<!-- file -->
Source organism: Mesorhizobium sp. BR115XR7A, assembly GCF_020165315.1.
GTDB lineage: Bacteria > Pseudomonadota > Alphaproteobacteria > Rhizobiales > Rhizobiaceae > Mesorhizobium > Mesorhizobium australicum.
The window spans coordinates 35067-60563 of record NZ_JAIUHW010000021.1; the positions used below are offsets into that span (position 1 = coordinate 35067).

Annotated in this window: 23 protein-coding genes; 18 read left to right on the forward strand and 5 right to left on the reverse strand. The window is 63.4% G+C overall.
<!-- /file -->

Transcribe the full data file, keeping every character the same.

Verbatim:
Source organism: Mesorhizobium sp. BR115XR7A, assembly GCF_020165315.1.
GTDB lineage: Bacteria > Pseudomonadota > Alphaproteobacteria > Rhizobiales > Rhizobiaceae > Mesorhizobium > Mesorhizobium australicum.
The window spans coordinates 35067-60563 of record NZ_JAIUHW010000021.1; the positions used below are offsets into that span (position 1 = coordinate 35067).

Annotated in this window: 23 protein-coding genes; 18 read left to right on the forward strand and 5 right to left on the reverse strand. The window is 63.4% G+C overall.